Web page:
31 August 2015
Video of Ants Circling Phone Divides Academics
by Martin Zavan, 9news.com, 31 August 2015
A video apparently showing ants snap into formation when an iPhone receives a call has internet viewers asking if the tiny insects are being mind-controlled by electromagnetic waves.
Even ant experts are perplexed by the mysterious phenomenon.
One Australian researcher told ninemsn the phone "has nothing to do with it", another said it was faked while yet another said science may explain how waves could mess with an ant's internal guidance system.
"A lot of ants use magnetism to orientate themselves," Associate Professor Nigel Andrew of Department of Entomology at the University of New England said.
"[They] have magnetic receptors in their antennae. If they're travelling long distances they use magnetic cues from the earth to know if they are going north, east, south or west."
The academic pointed out that the ants appear to maintain a consistent distance from the phone and appear fairly quick to re-orientate themselves.
But Australian social insect researcher Simon Robson of Queensland's James Cook University said it was merely a case of ants liking to follow each other.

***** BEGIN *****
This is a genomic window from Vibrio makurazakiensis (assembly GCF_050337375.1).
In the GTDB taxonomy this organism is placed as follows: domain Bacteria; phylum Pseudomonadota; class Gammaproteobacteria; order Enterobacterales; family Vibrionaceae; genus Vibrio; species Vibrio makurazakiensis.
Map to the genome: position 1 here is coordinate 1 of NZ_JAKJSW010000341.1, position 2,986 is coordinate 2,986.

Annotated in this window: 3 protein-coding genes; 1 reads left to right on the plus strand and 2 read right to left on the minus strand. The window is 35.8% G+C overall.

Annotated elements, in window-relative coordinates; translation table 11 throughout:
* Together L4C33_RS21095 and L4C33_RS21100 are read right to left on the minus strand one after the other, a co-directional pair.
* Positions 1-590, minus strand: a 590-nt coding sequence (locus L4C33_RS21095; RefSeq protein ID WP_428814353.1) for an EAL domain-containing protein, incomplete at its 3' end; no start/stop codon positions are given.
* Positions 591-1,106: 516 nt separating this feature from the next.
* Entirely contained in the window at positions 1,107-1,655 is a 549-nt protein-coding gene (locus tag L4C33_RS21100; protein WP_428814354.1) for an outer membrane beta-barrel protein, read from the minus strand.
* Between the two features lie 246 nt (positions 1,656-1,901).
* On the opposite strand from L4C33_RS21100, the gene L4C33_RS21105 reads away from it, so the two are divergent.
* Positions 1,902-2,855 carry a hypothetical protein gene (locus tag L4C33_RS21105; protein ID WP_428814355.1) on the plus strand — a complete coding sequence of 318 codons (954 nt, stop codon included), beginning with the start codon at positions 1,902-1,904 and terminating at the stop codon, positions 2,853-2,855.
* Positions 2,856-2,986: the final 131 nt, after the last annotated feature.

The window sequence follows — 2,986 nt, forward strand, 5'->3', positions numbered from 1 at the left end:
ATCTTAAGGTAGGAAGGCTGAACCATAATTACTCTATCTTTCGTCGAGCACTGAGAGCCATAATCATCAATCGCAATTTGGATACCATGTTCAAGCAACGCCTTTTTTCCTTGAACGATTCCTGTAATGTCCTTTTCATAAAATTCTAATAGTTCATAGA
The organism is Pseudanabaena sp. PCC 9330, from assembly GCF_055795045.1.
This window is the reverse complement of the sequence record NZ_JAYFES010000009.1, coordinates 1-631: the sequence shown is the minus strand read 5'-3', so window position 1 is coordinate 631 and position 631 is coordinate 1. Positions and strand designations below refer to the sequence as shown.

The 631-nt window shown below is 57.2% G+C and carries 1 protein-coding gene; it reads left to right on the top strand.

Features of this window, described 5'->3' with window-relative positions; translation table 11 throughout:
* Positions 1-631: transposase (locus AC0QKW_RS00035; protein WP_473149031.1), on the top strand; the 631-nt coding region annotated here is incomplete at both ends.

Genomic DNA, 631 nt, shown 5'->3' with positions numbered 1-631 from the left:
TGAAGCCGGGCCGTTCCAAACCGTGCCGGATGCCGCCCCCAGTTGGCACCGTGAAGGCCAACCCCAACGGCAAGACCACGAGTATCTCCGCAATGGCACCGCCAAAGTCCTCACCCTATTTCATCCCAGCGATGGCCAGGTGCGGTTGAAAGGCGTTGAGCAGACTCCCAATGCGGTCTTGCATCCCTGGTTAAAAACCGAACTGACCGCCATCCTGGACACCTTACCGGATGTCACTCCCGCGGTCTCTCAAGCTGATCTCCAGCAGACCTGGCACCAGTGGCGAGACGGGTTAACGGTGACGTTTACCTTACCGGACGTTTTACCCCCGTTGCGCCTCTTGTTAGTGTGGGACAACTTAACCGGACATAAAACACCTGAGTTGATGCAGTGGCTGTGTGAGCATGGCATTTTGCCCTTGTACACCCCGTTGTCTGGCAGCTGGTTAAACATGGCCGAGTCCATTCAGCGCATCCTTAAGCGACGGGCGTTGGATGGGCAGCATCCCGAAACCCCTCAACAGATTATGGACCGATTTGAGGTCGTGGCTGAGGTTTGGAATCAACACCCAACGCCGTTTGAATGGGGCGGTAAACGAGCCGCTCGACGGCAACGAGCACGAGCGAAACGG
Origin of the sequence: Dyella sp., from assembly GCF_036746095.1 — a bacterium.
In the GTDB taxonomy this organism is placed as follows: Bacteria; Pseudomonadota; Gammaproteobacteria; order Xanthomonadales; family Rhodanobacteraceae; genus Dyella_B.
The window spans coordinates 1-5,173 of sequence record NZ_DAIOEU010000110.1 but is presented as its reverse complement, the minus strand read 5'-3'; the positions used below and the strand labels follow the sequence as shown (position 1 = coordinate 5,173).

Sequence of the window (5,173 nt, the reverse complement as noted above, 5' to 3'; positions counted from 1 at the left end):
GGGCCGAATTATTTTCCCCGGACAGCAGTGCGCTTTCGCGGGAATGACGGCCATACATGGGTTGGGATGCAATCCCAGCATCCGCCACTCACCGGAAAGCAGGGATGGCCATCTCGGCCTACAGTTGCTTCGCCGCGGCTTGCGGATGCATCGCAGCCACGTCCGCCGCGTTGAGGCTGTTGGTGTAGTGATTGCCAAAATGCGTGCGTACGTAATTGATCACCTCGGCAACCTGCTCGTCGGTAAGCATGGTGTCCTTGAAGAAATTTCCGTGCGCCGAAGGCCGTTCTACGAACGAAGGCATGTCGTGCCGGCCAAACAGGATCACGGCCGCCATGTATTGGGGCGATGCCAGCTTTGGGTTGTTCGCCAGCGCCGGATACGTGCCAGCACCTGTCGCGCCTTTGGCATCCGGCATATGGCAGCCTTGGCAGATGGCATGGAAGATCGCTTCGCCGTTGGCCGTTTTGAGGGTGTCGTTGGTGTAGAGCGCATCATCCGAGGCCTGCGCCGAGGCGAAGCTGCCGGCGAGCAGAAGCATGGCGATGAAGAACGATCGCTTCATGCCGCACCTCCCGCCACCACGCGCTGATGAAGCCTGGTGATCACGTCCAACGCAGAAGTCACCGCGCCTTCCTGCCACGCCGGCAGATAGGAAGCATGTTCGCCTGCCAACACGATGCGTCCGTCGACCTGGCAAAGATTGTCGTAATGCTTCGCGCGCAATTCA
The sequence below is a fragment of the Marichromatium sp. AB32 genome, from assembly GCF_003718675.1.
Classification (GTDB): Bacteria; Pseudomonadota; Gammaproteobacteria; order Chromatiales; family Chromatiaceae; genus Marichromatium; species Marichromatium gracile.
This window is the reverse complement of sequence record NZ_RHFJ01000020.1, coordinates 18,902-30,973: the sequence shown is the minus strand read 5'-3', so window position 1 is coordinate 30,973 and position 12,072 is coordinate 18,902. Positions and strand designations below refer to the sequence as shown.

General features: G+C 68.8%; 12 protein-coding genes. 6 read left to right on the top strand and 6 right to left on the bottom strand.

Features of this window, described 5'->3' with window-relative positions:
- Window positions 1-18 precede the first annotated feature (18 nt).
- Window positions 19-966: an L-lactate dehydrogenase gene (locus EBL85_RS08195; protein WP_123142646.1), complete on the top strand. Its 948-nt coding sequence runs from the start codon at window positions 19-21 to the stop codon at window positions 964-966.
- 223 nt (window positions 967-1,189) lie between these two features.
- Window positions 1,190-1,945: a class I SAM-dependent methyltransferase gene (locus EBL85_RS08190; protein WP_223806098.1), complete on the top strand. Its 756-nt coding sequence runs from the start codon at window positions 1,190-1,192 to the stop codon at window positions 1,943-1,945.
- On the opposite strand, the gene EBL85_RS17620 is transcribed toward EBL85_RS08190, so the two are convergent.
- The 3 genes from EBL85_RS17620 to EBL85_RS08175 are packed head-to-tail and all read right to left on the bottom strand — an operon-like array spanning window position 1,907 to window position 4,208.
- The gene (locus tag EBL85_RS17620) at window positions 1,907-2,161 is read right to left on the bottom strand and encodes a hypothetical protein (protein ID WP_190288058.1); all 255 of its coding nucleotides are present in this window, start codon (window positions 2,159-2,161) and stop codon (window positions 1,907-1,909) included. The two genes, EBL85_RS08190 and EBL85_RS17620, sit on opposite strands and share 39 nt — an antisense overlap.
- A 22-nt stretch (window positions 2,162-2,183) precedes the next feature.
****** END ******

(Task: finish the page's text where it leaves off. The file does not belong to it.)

"There are many ants that actually start forming in a circle without the phone," Mr Robson said.
"It's an unavoidable consequence of their communication systems. Having the ants together like that, the shape of the phone may have something to do with it and the vibration might get them a bit more excited, but a lot of ants will do it even without the phone."
The video could be an example of an ant mill, where a group of blind army ants become separated from the main hunting group, lose the pheromone trail they use to navigate and start following each other.
The ants then coalesce into a large constantly rotating circle and will continue to march to their eventual deaths from exhaustion.
Mr Robson said electromagnetic radiation may not come into the equation at all.
"I've never seen any evidence for it in the scientific literature," he said.
"We need to be careful looking for very complex explanations when there are more simple ones available."
Professor Andrew said the theory could be tested by trying the experiment with different ants or turning the phone around to see if the insects re-orientated and started marching in the opposite direction.
© ninemsn 2015